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Maryland students get new concussion protocol

Good news for parents and student-athletes throughout the state of Maryland: A mandatory testing program shows that school systems throughout the region are prioritizing concussion injuries. The new assessment, known as Immediate Post-Concussion Assessment and Cognitive Testing, or ImPACT, is adapted from NFL protocol and has spread to many other major sports leagues. ImPACT is now in use throughout Maryland, promoting injury prevention among young student-athletes, even in high school and below.

Even though this model for concussion testing has existed for more than two decades, it is enjoying increased prominence thanks to injury awareness promoted by the NFL’s recent lawsuits. Nearby Pittsburgh Steelers medical teams were among the first to consult with medical professionals in the area, and many of the concussion testing protocols were developed in the region. Now, at least one company is offering eight different locations for providing quick ImPACT testing throughout the state, with others joining the ranks every day.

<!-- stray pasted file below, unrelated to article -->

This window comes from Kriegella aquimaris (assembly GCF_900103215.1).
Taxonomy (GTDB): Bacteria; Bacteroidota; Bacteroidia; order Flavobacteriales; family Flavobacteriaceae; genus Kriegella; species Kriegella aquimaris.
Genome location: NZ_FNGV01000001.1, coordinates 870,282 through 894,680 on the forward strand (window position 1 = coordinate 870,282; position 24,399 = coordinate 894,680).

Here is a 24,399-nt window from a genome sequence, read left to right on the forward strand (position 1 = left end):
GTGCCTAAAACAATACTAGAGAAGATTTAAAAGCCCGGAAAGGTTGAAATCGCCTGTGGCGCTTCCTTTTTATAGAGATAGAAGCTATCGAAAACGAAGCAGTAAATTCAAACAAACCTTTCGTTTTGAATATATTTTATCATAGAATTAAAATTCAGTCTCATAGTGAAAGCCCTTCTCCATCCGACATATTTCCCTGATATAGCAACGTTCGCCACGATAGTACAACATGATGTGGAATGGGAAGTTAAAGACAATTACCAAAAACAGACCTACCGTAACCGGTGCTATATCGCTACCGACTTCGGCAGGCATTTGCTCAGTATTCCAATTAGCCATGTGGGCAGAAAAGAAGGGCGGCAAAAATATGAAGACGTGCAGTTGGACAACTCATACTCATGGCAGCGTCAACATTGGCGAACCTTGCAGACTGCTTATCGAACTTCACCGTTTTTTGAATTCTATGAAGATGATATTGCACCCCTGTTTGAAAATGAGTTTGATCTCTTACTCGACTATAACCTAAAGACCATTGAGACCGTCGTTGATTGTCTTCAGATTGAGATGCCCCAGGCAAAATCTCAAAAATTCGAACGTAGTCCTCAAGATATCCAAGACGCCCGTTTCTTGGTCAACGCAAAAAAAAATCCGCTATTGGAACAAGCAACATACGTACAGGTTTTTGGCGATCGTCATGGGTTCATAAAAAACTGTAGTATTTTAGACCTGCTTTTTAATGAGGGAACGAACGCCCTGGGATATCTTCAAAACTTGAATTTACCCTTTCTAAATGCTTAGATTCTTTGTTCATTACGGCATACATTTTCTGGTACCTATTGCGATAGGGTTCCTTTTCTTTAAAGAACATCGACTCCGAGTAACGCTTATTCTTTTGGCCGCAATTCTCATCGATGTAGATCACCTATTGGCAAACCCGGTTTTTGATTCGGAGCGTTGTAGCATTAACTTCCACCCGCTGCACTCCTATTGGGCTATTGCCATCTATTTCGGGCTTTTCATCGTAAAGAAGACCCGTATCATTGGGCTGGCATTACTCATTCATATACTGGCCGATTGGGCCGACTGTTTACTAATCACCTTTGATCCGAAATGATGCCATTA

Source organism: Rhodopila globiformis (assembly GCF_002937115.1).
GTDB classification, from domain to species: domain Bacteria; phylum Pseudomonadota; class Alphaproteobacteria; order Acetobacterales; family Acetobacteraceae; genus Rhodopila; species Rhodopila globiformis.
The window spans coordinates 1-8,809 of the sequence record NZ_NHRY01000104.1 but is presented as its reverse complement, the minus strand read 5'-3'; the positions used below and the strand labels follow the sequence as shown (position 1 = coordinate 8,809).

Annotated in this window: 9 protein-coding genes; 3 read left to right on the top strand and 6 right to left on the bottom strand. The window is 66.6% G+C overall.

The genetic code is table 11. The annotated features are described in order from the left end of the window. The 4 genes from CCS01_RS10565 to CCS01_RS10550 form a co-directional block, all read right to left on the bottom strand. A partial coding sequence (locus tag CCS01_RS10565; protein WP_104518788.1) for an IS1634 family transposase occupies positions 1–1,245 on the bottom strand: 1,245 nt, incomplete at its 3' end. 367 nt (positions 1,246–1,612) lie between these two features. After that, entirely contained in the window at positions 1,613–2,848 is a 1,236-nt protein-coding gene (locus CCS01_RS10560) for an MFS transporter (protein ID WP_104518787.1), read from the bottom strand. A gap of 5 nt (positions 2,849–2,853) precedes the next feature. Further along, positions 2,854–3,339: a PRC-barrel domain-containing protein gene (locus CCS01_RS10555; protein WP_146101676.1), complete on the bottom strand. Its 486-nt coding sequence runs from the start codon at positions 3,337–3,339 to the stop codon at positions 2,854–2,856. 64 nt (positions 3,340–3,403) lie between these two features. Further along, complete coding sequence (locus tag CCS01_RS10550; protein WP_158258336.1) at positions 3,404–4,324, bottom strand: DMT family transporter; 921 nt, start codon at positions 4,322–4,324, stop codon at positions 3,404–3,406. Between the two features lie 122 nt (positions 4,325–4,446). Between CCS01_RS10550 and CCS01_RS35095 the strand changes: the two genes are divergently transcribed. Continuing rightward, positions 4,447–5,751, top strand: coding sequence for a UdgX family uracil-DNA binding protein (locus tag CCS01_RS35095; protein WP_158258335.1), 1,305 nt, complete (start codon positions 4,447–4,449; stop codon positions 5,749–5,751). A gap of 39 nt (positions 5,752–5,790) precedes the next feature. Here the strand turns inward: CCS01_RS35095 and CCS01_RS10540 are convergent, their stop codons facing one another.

Some districts are even requiring kids to have an ImPACT test before they are permitted to participate in sports. The test evaluates memory skills, reaction time and other cognitive processes.

The test is unique in that it provides initial data for comparison if the athlete suffers a head injury later. That is, test data is on file that can describe a child’s normal cognitive function; if the athlete has suffered a concussion, his or her reaction times and other skills are likely to be lower. This helps diagnose concussions with more accuracy than other types of tests. Coaches and physicians alike can use the information to determine whether the child should be permitted to get back out on the field.

Advances in medical science such as ImPACT may prevent children from suffering serious child injury during sporting events. Still, doctors, coaches and sports organizations are responsible for taking a conservative approach to ensure that these children do not suffer permanent injury while participating in recreational activities.

Source:, “Thousands of Md. high school student-athletes get concussion test” Zack Ward, Nov. 23, 2013